Goode didn’t waste much time showing he can hit at SU. Though he didn’t play in the season-openign doubleheader against Misericordia on Feb. 18, he went 2 for 3 with a run in both games of the next day’s doubleheader on Feb. 19 against preseason No. 4 LaRoche. Goode added a double, two RBIs and a walk in the second game.

Hitting mostly fifth (behind the cleanup hitter Loew) or sixth this season, Goode’s offensive impact has been a constant for the most part.

Goode — who had a walk-off single to beat Lynchburg on March 12 and the game-winning hit in the 12th inning against Randolph-Macon on April 22 — credits the teammates around him for forcing pitchers to give him good pitches to hit. But Loew said there’s no question that pitchers have been wary about what Goode can do.

“Against Emory & Henry he had six hits in two games,” said Loew, referencing the Feb. 8 twinbill that saw Goode go 4 for 4 with four RBIs, a run and a walk in the second game that day. “I got on base a few times too and was on first or second, and he drove me in almost every single time.

“It’s a lot of fun when you know you have an energetic, good bat behind you.”

Another notable aspect of Goode’s performance in the second game against E&H was that it marked his first game this year at center field.

“He made a lot of great plays, but he struggled defensively [at shortstop],” Anderson said. “He lost his confidence, and that started carrying over a little bit offensively. I know he wanted to be our shortstop, but we needed to make that change for the best interests of the ballclub.”

SU had actually seen Goode play some center field at Hagerstown when the Hornets’ developmental team played the Hawks, and the Hornets made sure to get him plenty of outfield reps in the fall in case they decided that was his best fit.

Goode’s strong hitting performance right away showed that he wasn’t going to let his position switch get him down, and was just another reminder how invested he is in SU’s team success.

“I knew it was what the team needed, and I knew it was a way I could help the team,” Goode said. “It wasn’t much of a different approach going from shortstop to center field.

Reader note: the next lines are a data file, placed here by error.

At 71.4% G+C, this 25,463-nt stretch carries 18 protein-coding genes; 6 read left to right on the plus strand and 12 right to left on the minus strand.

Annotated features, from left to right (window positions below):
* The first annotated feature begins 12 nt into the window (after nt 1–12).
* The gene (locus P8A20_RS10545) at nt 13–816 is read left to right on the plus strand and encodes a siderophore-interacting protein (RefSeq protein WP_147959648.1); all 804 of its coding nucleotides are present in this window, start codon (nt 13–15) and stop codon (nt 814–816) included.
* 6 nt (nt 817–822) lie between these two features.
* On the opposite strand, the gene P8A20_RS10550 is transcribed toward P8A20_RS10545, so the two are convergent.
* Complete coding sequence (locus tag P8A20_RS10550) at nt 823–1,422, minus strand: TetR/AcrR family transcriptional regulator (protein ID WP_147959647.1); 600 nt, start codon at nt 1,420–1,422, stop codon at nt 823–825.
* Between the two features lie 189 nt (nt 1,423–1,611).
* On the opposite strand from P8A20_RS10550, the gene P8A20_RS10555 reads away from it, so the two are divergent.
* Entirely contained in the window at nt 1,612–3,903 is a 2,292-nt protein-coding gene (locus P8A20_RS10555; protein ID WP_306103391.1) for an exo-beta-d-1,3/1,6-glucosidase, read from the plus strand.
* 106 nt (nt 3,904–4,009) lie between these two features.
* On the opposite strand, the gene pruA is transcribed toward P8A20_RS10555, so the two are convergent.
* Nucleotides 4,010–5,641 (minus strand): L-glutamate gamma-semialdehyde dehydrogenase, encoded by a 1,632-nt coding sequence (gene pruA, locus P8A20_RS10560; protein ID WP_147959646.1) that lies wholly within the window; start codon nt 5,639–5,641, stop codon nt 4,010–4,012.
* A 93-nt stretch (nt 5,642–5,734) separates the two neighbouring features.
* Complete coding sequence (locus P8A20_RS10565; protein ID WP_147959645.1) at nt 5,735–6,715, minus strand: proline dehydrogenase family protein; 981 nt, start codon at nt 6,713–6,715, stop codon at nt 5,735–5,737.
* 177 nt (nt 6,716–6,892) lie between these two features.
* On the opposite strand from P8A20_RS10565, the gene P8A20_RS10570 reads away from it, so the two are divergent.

“I didn’t expect to do as well as I’ve probably done. As far as running balls down, I think that I’ve surprised myself. Running down balls in the gap and getting good reads is probably what’s helped the team the most.”

Loew said, “every ball that’s hit, you think he’s going to catch it.”

Goode believes he’s also a better hitter as a result of the move to the outfield, because he no longer has to think about his defensive responsibilities as much.

During the Old Dominion Athletic Conference tournament, Anderson moved Goode into the No. 3 spot in the Hornets’ order for the first time this year, and he went 5 for 17 (.294) with four runs, one double and two RBIs.

Anderson said Goode might not necessarily continue to hit third in the regional tournament, but he liked the idea of having someone with Goode’s speed and base-running acumen batting early.

“Having him in the three-hole gives us three above-average runners in a row,” Anderson said. “And one thing that doesn’t show up in the boxscore is that his instincts on the bases are as good as anybody I’ve ever coached. He knows how to read balls in the dirt, when to take the extra base, how to get good jumps. It really puts a lot of pressure on the defense.”

Whatever Goode can do to help his team succeed, he’s all for.

“Playing with these guys has been amazing,” Goode said. “When our pitching, hitting and defense all come together, it’s a lot of fun. Hopefully we can put an exclamation point on the end of this season.”